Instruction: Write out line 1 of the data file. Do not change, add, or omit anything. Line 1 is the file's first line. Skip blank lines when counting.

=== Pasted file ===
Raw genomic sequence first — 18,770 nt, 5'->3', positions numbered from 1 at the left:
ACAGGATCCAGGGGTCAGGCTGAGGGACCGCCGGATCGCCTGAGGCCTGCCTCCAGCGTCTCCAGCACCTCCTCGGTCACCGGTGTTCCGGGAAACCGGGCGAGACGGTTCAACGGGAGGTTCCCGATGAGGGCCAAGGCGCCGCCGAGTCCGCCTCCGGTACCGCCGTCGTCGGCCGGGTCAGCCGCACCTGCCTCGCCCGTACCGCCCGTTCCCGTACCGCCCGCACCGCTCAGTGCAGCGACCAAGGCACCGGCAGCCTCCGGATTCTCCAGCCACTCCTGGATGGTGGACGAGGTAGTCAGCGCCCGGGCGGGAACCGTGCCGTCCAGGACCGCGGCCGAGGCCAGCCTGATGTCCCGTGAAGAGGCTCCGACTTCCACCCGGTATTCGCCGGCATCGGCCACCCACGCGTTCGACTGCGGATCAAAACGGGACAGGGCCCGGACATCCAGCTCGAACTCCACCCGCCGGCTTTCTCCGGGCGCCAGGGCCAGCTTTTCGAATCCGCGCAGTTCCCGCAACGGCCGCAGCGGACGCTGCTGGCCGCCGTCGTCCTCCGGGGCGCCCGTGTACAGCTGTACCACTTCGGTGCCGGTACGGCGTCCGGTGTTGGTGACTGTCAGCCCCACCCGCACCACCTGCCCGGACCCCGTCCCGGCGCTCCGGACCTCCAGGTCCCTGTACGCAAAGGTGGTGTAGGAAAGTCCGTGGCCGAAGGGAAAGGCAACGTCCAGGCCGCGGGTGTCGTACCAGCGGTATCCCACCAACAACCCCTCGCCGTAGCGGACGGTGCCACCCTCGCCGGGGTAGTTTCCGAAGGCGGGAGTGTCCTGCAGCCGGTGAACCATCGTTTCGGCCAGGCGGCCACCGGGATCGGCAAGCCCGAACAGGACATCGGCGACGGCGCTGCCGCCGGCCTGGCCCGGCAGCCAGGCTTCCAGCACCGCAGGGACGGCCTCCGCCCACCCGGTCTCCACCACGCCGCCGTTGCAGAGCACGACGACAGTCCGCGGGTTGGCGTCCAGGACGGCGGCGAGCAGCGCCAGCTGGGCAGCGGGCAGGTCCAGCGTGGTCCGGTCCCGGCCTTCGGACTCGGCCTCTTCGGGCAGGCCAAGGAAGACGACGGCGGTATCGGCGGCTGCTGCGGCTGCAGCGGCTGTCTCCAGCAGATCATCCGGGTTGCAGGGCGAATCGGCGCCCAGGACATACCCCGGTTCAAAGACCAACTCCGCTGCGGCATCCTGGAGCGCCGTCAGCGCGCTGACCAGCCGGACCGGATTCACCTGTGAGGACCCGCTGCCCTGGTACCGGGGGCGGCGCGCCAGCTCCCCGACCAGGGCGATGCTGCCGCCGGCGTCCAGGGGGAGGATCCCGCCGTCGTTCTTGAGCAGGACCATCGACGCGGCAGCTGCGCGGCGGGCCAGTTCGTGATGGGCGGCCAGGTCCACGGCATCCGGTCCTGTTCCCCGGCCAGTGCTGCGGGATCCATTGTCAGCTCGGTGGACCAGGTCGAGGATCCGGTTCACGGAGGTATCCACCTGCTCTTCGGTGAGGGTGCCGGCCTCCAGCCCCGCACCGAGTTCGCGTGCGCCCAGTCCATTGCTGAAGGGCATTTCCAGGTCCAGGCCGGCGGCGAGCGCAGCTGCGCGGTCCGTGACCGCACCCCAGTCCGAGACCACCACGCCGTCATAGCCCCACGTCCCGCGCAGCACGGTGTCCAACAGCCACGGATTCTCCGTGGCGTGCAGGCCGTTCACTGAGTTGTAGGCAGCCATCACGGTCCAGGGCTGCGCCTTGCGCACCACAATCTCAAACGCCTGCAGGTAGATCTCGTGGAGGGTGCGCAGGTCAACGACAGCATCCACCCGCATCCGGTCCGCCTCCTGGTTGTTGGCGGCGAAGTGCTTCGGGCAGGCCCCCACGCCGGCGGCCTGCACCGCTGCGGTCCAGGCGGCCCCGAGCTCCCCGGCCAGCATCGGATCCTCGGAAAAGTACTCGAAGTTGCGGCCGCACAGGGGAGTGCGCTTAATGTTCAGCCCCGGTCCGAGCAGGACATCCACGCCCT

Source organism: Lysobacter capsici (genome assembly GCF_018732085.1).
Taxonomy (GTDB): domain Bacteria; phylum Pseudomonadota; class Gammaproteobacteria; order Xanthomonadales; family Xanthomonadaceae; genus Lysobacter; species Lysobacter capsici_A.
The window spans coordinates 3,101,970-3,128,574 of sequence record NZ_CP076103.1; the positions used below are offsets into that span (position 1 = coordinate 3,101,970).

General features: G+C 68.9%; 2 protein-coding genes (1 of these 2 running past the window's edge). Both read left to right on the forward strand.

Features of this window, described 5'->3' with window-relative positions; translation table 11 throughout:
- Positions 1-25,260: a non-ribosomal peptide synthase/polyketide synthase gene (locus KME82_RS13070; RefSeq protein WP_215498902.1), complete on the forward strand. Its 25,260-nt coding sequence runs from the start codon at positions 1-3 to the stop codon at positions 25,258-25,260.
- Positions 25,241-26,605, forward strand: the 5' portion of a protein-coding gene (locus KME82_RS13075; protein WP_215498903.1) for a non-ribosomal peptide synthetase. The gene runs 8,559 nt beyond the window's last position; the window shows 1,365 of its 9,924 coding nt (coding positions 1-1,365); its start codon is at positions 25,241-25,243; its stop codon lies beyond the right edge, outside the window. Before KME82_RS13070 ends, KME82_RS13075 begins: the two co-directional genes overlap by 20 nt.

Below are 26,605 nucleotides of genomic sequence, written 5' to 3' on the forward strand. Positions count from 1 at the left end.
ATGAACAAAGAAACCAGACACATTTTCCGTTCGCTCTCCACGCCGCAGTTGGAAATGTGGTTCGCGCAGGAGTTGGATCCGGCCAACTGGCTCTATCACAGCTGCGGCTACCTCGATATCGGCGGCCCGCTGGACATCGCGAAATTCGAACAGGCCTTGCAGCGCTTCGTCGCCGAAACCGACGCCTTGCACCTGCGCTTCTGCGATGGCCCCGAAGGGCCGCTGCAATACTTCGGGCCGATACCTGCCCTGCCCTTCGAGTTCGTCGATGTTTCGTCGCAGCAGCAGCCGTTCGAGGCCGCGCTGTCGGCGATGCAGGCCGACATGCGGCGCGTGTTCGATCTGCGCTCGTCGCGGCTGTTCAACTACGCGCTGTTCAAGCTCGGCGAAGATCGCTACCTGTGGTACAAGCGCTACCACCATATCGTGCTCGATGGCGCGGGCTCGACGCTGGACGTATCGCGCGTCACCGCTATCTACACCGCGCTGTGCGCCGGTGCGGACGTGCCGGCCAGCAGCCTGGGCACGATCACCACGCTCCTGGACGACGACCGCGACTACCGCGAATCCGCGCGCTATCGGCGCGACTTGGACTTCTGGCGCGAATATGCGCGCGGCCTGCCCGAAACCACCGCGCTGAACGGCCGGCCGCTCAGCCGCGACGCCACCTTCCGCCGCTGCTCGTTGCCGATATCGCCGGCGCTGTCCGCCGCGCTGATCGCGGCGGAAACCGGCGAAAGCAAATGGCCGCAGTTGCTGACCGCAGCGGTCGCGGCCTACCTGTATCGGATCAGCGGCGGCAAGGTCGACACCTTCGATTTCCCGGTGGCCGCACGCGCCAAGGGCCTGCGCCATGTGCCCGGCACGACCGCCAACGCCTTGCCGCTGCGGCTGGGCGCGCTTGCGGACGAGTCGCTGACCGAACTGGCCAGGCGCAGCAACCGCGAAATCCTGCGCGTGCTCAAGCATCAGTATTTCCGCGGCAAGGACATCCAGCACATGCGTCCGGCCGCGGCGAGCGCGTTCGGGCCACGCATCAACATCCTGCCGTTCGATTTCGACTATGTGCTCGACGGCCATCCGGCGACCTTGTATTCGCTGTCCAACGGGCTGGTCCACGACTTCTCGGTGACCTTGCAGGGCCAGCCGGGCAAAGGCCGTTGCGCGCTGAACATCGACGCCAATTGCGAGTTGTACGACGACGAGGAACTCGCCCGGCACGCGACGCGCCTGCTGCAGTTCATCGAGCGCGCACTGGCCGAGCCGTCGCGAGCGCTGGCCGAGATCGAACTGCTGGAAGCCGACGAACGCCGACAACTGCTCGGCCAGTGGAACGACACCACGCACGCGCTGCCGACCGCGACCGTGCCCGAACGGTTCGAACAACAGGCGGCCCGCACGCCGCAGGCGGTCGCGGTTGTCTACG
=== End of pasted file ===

Raw genomic sequence first — 18,770 nt, 5'->3', positions numbered from 1 at the left: